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Dawnland 2018

Monday, April 21, 2014

Alaska Supreme Court considers whether Adoptive Couple v. Baby Girl applies to State-initiated child protection proceedings

In June 2013, the Alaska Supreme Court held in Native Village of Tununak v. Dep’t of Health & Soc. Servs (Tununak I)
that ICWA implicitly mandates that good cause to deviate from ICWA’s
adoptive placement preferences must be proven by clear and convincing
evidence, rather than a mere preponderance of the evidence. That opinion
is here.

Four days later, the Supreme Court issued its ruling in Adoptive Couple v. Baby Girl.  The adoptive parents in Tununak I
asked the Alaska Supreme Court to revise its ruling in light of it,
based on their argument that ICWA’s placement preferences do not apply
in cases where no other party has formally sought to adopt the child.
This argument would extend the Baby Girl decision beyond the realm of voluntary private adoptions like the one at issue in Baby Girl
and apply it to state-initiated child protection proceedings involving
the removal of a Native child from her custodial parent by state

The parties and the Native Village of Kotzebue, acting as amicus
curiae, filed the following supplemental briefs on the issue in November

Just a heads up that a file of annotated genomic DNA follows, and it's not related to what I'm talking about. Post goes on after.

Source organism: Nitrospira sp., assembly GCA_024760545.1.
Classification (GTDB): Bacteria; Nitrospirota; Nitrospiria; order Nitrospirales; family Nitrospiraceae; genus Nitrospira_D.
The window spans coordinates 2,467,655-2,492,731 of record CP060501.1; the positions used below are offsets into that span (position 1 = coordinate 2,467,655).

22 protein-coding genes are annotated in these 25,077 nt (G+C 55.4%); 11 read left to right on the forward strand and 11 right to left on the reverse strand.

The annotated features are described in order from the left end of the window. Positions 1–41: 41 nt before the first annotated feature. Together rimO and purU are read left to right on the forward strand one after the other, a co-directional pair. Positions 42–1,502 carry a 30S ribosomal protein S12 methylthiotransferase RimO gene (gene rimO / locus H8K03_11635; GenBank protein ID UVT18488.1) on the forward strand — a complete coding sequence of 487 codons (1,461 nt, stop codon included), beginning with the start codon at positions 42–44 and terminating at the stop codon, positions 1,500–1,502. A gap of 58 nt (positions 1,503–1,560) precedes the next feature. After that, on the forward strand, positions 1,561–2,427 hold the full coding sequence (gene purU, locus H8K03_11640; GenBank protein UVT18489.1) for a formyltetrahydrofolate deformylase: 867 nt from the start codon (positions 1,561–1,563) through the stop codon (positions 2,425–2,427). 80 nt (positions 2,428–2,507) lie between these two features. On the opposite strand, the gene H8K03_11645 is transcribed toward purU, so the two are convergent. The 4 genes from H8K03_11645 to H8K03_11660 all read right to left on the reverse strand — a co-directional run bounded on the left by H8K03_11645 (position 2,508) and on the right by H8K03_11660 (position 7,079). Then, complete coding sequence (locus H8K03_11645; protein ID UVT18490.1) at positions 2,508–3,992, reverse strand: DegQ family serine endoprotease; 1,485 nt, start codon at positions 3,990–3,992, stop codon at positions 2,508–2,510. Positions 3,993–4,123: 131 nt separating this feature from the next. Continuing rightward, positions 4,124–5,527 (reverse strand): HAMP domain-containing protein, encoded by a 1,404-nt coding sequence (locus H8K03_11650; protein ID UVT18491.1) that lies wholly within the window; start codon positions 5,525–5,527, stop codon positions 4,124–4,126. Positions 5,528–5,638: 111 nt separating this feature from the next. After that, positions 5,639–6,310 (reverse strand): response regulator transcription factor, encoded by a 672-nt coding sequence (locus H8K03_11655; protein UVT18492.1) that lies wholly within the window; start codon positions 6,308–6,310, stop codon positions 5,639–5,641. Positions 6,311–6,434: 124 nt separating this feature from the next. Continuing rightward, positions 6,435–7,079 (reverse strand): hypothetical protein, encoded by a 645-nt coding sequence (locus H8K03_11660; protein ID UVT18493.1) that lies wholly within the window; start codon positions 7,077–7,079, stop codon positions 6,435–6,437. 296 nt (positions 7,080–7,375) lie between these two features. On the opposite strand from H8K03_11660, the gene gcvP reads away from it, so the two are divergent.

Appellee State of Alaska’s is here:  Tununak – Supplemental Brief of Appellee State of Alaska

Appellees H.S. and K.S.’s (the adoptive couple) is here:  Tununak – Supplemental Brief of Appellees H.S. and K.S. – adoptive couple

Appellant Village of Tununak’s is here:  Tununak – Appellant Village of Tununak’s Supplemental Brief

Amicus Curiae Native Village of Kotzebue’s, prepared by NARF, is here:  Tununak – Brief of Amicus Curiae Native Village of Kotzebue

Oral argument before the Alaska Supreme Court was held on January 14, 2014, and can be viewed here.


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As the single largest unregulated industry in the United States, adoption is viewed as a benevolent action that results in the formation of “forever families.”
The truth is that it is a very lucrative business with a known sales pitch. With profits last estimated at over $1.44 billion dollars a year, mothers who consider adoption for their babies need to be very aware that all of this promotion clouds the facts and only though independent research can they get an accurate account of what life might be like for both them and their child after signing the adoption paperwork.

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